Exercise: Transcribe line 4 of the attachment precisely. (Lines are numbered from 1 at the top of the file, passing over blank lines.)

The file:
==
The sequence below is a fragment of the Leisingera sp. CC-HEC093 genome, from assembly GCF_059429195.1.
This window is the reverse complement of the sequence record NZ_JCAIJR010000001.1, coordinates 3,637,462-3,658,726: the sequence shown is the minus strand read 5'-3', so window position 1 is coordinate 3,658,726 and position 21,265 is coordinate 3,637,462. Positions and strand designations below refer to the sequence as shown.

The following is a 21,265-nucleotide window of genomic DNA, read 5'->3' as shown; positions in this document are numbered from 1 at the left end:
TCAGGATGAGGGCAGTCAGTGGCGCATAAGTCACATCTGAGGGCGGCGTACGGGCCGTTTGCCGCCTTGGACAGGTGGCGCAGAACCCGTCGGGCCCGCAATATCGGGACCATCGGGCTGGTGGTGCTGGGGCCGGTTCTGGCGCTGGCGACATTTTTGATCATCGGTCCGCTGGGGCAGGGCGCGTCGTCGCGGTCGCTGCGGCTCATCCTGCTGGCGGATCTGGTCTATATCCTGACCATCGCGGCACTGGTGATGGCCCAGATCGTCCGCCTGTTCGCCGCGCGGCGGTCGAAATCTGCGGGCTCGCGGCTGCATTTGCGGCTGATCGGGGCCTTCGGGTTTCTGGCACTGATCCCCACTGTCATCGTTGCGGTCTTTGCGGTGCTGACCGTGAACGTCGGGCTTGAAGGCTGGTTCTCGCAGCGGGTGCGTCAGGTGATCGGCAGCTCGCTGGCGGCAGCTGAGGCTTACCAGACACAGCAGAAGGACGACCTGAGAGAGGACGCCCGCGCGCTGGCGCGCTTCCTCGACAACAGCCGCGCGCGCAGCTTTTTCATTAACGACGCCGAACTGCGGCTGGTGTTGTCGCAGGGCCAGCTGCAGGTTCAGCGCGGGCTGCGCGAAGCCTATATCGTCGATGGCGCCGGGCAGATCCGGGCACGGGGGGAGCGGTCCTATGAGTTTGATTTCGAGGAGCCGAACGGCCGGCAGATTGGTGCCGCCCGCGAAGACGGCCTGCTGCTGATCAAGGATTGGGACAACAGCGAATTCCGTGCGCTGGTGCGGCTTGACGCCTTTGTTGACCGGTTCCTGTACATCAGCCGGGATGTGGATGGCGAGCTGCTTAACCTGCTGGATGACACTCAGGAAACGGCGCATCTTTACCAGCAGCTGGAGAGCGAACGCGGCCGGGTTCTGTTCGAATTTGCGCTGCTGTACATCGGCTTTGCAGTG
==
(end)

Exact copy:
TCAGGATGAGGGCAGTCAGTGGCGCATAAGTCACATCTGAGGGCGGCGTACGGGCCGTTTGCCGCCTTGGACAGGTGGCGCAGAACCCGTCGGGCCCGCAATATCGGGACCATCGGGCTGGTGGTGCTGGGGCCGGTTCTGGCGCTGGCGACATTTTTGATCATCGGTCCGCTGGGGCAGGGCGCGTCGTCGCGGTCGCTGCGGCTCATCCTGCTGGCGGATCTGGTCTATATCCTGACCATCGCGGCACTGGTGATGGCCCAGATCGTCCGCCTGTTCGCCGCGCGGCGGTCGAAATCTGCGGGCTCGCGGCTGCATTTGCGGCTGATCGGGGCCTTCGGGTTTCTGGCACTGATCCCCACTGTCATCGTTGCGGTCTTTGCGGTGCTGACCGTGAACGTCGGGCTTGAAGGCTGGTTCTCGCAGCGGGTGCGTCAGGTGATCGGCAGCTCGCTGGCGGCAGCTGAGGCTTACCAGACACAGCAGAAGGACGACCTGAGAGAGGACGCCCGCGCGCTGGCGCGCTTCCTCGACAACAGCCGCGCGCGCAGCTTTTTCATTAACGACGCCGAACTGCGGCTGGTGTTGTCGCAGGGCCAGCTGCAGGTTCAGCGCGGGCTGCGCGAAGCCTATATCGTCGATGGCGCCGGGCAGATCCGGGCACGGGGGGAGCGGTCCTATGAGTTTGATTTCGAGGAGCCGAACGGCCGGCAGATTGGTGCCGCCCGCGAAGACGGCCTGCTGCTGATCAAGGATTGGGACAACAGCGAATTCCGTGCGCTGGTGCGGCTTGACGCCTTTGTTGACCGGTTCCTGTACATCAGCCGGGATGTGGATGGCGAGCTGCTTAACCTGCTGGATGACACTCAGGAAACGGCGCATCTTTACCAGCAGCTGGAGAGCGAACGCGGCCGGGTTCTGTTCGAATTTGCGCTGCTGTACATCGGCTTTGCAGTG